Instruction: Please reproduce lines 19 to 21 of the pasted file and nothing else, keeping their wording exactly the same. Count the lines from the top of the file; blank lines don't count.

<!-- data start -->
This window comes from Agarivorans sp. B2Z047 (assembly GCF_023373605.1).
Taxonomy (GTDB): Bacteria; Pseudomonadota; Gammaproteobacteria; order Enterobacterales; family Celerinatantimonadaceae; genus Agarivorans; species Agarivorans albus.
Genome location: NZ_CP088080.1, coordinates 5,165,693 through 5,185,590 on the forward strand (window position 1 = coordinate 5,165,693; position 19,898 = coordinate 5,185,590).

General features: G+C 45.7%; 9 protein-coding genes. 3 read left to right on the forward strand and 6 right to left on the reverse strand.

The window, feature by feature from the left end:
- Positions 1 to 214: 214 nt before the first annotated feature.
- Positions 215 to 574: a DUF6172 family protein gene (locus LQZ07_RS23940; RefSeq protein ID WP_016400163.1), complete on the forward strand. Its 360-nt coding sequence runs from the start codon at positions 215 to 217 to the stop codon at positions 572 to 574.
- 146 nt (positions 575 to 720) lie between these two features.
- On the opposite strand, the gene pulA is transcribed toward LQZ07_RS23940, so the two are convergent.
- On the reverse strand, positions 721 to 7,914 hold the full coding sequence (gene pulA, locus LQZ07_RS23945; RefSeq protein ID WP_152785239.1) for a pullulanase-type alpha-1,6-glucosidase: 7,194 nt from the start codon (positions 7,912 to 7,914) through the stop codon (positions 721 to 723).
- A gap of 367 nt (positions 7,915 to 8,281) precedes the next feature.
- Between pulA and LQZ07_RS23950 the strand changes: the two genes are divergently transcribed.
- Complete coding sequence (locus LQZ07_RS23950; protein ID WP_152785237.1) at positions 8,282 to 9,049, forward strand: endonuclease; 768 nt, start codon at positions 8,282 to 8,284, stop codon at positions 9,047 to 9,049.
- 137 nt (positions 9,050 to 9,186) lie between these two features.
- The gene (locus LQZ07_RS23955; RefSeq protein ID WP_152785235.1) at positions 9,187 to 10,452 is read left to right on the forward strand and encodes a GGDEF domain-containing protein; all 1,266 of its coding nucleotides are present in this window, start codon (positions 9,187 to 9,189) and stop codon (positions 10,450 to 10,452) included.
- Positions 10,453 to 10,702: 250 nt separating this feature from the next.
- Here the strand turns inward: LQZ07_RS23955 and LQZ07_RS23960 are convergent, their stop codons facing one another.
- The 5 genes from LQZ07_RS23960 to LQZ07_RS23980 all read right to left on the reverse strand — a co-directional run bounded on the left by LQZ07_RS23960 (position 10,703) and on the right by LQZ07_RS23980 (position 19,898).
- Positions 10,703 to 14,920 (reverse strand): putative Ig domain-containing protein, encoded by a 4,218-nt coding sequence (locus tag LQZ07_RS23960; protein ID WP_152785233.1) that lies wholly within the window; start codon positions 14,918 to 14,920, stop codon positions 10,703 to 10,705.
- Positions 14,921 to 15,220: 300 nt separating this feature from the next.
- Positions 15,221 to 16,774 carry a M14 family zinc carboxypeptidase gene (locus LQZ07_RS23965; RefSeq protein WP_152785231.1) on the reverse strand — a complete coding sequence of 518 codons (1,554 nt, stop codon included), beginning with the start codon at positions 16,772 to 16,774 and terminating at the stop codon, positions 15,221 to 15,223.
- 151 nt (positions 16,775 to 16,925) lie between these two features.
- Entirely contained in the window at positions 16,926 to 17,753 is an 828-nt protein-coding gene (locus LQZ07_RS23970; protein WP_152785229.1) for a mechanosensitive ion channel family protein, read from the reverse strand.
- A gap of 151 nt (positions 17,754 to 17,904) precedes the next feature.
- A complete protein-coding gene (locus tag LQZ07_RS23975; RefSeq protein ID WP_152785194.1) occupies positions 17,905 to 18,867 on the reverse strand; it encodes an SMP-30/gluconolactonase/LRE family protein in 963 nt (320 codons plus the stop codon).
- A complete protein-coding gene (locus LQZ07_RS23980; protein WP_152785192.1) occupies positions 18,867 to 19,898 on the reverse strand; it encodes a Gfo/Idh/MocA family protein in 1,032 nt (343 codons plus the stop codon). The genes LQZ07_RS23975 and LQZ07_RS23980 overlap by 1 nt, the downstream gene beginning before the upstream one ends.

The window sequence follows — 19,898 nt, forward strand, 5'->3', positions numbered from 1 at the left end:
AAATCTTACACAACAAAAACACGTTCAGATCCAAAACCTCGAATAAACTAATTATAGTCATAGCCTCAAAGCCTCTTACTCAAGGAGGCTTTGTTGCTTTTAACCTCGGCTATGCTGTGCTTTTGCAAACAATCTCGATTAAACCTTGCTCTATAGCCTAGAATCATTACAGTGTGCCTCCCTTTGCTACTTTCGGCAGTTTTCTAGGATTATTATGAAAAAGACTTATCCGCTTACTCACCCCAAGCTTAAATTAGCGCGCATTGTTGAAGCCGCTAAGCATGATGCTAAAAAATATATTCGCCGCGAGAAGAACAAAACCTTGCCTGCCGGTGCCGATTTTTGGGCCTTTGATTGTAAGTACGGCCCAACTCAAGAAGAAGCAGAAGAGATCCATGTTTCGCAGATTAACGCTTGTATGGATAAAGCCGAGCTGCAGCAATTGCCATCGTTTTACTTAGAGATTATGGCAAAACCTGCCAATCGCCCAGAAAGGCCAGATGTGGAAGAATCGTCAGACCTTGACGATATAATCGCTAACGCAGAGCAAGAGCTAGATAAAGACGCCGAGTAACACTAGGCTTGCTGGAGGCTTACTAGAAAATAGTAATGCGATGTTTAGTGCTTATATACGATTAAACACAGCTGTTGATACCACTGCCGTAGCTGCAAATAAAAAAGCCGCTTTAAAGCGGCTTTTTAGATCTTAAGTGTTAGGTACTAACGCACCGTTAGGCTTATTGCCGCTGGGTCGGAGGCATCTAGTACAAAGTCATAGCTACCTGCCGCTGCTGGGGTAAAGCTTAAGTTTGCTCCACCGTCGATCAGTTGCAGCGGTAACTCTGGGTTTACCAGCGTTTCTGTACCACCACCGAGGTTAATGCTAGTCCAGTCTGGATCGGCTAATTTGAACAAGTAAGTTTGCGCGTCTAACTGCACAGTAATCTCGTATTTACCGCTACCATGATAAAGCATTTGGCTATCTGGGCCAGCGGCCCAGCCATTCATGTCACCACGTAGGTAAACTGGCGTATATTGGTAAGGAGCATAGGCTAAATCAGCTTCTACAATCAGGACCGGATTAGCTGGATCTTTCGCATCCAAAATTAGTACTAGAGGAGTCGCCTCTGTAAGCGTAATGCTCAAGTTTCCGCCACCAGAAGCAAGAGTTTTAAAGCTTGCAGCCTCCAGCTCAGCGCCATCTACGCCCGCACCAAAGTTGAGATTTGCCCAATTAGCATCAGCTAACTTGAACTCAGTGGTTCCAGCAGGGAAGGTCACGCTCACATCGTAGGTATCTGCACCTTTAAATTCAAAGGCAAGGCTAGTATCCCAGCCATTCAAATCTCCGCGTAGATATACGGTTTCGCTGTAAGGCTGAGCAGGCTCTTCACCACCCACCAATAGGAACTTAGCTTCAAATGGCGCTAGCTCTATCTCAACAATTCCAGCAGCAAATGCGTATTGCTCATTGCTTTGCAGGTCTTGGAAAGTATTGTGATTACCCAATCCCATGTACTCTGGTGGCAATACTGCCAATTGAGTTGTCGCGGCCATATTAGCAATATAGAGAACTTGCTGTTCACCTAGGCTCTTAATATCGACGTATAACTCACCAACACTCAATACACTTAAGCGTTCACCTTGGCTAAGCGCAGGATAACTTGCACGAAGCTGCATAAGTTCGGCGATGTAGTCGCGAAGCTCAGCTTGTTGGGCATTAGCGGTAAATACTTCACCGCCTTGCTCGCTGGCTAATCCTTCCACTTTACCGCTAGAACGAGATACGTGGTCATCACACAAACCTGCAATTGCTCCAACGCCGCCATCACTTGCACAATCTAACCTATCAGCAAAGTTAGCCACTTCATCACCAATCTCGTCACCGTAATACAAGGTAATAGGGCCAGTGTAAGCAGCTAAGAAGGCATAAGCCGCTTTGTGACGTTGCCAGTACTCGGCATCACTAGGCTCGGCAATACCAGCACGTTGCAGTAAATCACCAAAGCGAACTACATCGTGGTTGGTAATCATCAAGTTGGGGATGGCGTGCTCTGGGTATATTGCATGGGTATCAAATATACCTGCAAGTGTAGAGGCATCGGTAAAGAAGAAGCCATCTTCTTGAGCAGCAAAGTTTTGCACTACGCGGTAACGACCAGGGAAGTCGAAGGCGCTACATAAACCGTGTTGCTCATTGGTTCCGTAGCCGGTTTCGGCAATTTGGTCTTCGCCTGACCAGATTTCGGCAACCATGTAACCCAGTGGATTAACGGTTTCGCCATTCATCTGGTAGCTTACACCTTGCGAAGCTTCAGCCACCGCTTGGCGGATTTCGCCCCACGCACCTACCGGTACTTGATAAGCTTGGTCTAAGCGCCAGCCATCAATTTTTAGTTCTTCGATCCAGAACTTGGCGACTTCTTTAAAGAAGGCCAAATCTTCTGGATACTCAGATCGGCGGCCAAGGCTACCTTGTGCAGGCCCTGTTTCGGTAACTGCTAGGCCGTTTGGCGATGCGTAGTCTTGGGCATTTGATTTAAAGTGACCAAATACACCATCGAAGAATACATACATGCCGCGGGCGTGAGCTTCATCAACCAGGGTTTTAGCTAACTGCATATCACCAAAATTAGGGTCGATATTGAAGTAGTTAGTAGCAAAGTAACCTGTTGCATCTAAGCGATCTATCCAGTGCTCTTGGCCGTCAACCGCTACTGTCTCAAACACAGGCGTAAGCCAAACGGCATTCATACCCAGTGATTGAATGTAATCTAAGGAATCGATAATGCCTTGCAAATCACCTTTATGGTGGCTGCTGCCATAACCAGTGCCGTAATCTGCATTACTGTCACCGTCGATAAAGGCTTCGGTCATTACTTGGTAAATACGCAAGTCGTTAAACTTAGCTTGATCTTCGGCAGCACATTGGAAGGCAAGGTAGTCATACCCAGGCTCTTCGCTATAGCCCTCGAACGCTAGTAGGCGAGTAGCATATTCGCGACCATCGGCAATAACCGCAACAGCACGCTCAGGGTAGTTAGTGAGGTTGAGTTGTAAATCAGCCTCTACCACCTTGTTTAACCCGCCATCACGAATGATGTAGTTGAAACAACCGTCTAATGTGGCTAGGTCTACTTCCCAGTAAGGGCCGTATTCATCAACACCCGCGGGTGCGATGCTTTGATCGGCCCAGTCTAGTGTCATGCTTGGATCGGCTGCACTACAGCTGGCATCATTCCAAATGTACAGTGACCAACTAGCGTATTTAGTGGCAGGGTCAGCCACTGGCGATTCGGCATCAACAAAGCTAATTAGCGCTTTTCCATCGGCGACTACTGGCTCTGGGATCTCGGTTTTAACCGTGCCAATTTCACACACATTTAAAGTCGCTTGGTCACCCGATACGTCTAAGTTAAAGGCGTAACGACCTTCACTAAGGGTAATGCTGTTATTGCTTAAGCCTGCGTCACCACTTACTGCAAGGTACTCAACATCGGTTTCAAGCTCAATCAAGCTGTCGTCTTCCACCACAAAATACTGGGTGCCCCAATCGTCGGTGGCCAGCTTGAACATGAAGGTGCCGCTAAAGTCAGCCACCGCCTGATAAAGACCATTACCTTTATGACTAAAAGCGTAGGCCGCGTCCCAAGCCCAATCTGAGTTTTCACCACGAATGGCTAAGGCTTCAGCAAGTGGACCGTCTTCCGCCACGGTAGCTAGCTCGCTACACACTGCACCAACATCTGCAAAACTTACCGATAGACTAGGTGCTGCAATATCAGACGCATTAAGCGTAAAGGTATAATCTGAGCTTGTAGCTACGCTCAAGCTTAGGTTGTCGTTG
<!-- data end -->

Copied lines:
- Positions 10,703 to 14,920 (reverse strand): putative Ig domain-containing protein, encoded by a 4,218-nt coding sequence (locus tag LQZ07_RS23960; protein ID WP_152785233.1) that lies wholly within the window; start codon positions 14,918 to 14,920, stop codon positions 10,703 to 10,705.
- Positions 14,921 to 15,220: 300 nt separating this feature from the next.
- Positions 15,221 to 16,774 carry a M14 family zinc carboxypeptidase gene (locus LQZ07_RS23965; RefSeq protein WP_152785231.1) on the reverse strand — a complete coding sequence of 518 codons (1,554 nt, stop codon included), beginning with the start codon at positions 16,772 to 16,774 and terminating at the stop codon, positions 15,221 to 15,223.